Article  Google Scholar 

  22. 22.

    Banerjee Y, Azar AJ, Tuffnell C, Lansberg PJ, Bayoumi R, Davis D. A novel 6D-approach to radically transform undergraduate medical education: preliminary reflections from MBRU. BMC Med Educ. 2018;18:304.

    Article  Google Scholar 

  23. 23.

    Berryman EK, Leonard DJ, Gray AR, Pinnock R, Taylor B. Self-reflected well-being via a smartphone app in clinical medical students: feasibility study. JMIR Med Educ. 2018;4:e7.

    Article  Google Scholar 

  24. 24.

    Slavin S. Reflections on a decade leading a medical student well-being initiative. Acad Med. 2019;94:771–4.

    Article  Google Scholar 

  25. 25.

    Boileau E, St-Onge C, Audétat MC. Is there a way for clinical teachers to assist struggling learners? A synthetic review of the literature. Adv Med Educ Pract. 2017;8:89–97.

    Article  Google Scholar 

Download references

Acknowledgements

Thanks to Jennifer Dobson for providing language assistance: proofreading the article and translating the survey.

Funding

This research did not receive any specific grant from funding agencies in the public, commercial, or not-for-profit sectors.

Author information

Affiliations

Authors

Contributions

EM analyzed and interpreted the data. IR was a major contributor in writing the survey. TM was a major contributor in the diffusion of the survey and data collection. The authors read and approved the final manuscript.

Corresponding author

Correspondence to Eloi Magnin.

Ethics declarations

Ethics approval and consent to participate

Not applicable. No patients was involved in this study that was focused on medical teachers perceptions and to answer the survey was considered as a consent to participate according to the French law n° 2017–884 du 9 mai 2017 https://www.legifrance.gouv.fr/affichTexte.do?cidTexte=JORFTEXT000034634217&categorieLien=id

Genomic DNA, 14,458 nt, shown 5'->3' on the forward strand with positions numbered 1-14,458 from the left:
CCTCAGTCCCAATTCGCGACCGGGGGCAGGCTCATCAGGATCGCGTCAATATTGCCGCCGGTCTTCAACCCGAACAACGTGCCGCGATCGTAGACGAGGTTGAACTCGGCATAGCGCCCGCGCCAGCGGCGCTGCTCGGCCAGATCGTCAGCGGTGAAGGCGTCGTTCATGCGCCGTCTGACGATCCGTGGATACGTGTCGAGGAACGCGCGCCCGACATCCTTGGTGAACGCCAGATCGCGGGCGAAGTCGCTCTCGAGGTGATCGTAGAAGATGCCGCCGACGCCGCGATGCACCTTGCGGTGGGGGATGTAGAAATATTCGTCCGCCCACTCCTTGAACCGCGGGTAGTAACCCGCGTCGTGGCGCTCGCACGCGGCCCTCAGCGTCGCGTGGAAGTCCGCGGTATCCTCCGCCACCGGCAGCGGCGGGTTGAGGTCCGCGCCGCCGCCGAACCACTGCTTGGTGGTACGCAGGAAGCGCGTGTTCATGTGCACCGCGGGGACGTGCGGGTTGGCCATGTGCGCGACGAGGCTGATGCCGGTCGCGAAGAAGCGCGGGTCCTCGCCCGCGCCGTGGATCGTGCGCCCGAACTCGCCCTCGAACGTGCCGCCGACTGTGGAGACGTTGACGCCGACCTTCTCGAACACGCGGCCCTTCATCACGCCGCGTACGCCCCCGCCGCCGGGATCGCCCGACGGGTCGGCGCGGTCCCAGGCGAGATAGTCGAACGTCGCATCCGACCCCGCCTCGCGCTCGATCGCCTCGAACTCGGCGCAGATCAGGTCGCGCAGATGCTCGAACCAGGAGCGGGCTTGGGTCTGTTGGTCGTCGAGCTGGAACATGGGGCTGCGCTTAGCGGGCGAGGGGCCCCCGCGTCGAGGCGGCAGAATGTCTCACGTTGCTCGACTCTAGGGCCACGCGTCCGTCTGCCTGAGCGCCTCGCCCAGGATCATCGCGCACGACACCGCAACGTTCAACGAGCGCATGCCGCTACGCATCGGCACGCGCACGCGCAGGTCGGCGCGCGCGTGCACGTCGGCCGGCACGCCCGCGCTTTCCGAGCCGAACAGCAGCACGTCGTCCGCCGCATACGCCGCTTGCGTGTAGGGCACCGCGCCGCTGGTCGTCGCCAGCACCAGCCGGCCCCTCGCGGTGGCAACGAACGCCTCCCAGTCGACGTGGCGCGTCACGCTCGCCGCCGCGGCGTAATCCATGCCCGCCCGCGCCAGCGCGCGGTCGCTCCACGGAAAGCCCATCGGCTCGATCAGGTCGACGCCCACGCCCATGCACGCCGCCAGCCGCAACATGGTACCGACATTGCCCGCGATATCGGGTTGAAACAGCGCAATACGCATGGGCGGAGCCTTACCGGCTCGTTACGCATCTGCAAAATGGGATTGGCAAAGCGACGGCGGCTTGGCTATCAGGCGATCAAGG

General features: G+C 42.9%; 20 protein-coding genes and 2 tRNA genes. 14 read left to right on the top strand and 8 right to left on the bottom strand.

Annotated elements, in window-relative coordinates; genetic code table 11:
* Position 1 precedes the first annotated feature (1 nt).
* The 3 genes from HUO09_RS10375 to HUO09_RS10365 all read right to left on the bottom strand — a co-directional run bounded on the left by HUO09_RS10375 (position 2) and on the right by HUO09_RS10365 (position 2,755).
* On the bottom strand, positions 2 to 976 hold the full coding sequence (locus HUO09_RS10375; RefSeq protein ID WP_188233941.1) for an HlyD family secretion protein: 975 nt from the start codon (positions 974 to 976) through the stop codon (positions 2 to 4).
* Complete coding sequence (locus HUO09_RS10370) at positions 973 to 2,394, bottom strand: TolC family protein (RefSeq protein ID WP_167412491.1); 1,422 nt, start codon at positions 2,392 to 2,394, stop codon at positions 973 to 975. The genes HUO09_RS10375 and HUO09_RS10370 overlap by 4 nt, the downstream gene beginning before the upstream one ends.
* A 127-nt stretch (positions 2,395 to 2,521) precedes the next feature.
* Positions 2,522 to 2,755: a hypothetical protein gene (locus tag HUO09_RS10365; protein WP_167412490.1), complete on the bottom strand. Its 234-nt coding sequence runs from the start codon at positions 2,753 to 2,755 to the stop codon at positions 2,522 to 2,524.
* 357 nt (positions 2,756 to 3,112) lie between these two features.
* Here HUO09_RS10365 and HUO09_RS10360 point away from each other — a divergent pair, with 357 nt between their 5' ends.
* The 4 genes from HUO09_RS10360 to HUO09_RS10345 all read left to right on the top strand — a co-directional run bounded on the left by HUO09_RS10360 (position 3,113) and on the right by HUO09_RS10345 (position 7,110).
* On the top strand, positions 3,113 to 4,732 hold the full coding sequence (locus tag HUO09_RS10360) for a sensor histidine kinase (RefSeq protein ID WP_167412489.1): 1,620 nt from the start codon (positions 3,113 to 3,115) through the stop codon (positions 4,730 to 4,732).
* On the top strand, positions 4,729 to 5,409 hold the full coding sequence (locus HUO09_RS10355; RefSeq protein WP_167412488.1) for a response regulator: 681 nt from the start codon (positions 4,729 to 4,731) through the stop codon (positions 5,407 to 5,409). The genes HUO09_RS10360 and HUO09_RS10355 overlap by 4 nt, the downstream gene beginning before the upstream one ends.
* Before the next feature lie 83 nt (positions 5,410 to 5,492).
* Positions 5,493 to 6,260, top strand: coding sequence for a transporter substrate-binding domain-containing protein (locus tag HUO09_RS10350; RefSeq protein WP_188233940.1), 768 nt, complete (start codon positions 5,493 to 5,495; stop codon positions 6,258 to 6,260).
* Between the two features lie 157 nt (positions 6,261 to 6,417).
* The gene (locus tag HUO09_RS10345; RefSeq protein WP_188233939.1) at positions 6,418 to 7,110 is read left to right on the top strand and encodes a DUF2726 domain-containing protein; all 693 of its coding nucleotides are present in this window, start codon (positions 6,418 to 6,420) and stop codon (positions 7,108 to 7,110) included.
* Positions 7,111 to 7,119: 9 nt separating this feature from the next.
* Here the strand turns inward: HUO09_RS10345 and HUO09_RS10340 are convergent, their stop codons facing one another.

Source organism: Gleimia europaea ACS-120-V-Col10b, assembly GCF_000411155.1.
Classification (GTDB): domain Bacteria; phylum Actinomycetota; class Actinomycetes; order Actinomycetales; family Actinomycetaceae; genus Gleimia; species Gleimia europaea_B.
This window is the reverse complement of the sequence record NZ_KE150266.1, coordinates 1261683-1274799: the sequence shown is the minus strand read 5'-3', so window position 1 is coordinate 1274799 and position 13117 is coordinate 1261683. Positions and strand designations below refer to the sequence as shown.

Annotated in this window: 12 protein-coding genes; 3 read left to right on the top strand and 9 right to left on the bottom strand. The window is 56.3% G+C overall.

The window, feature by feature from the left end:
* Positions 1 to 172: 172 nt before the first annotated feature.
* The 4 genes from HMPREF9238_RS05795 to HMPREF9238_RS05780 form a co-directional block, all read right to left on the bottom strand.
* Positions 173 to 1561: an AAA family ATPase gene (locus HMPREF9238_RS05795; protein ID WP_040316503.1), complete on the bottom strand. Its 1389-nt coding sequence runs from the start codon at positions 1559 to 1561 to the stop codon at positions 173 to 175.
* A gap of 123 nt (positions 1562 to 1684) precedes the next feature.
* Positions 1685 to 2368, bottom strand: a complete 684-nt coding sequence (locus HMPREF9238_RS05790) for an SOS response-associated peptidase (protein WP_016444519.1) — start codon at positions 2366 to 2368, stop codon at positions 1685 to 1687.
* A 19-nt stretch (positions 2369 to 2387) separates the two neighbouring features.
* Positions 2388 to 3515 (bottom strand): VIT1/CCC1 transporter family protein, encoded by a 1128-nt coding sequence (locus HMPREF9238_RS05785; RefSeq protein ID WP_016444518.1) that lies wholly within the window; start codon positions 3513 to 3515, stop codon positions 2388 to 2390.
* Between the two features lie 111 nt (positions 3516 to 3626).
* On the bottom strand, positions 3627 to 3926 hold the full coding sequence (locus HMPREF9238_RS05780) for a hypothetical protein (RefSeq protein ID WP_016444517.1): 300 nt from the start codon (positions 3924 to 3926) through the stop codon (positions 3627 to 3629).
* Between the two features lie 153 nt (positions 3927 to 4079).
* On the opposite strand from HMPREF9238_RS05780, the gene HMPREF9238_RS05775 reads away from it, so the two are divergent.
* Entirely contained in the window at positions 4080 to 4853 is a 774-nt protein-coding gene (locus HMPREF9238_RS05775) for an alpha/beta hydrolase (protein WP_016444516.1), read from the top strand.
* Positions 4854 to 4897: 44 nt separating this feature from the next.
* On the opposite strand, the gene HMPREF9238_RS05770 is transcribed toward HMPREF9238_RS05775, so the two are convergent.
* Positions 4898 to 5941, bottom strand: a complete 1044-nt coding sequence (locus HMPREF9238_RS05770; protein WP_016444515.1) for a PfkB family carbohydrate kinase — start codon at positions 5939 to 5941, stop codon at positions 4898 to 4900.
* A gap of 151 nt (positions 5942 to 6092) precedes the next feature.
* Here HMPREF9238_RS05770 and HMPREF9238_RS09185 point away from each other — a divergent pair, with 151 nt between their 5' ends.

Consent for publication

Not applicable.

Competing interests

The authors declare that they have no competing interest.

Additional information

Publisher’s Note

Springer Nature remains neutral with regard to jurisdictional claims in published maps and institutional affiliations.

Supplementary Information

Rights and permissions

Open Access This article is licensed under a Creative Commons Attribution 4.0 International License, which permits use, sharing, adaptation, distribution and reproduction in any medium or format, as long as you give appropriate credit to the original author(s) and the source, provide a link to the Creative Commons licence, and indicate if changes were made. The images or other third party material in this article are included in the article's Creative Commons licence, unless indicated otherwise in a credit line to the material. If material is not included in the article's Creative Commons licence and your intended use is not permitted by statutory regulation or exceeds the permitted use, you will need to obtain permission directly from the copyright holder. To view a copy of this licence, visit http://creativecommons.org/licenses/by/4.0/. The Creative Commons Public Domain Dedication waiver (http://creativecommons.org/publicdomain/zero/1.0/) applies to the data made available in this article, unless otherwise stated in a credit line to the data.

Reprints and Permissions

About this article

Verify currency and authenticity via CrossMark

Cite this article

Magnin, E., Ryff, I. & Moulin, T. Medical teachers’ opinions about students with neurodevelopmental disorders and their management. BMC Med Educ 21, 16 (2021). https://doi.org/10.1186/s12909-020-02413-w

Download citation

Keywords

  • Neurodevelopmental disorders
  • Mainstreaming (education)
  • Staff development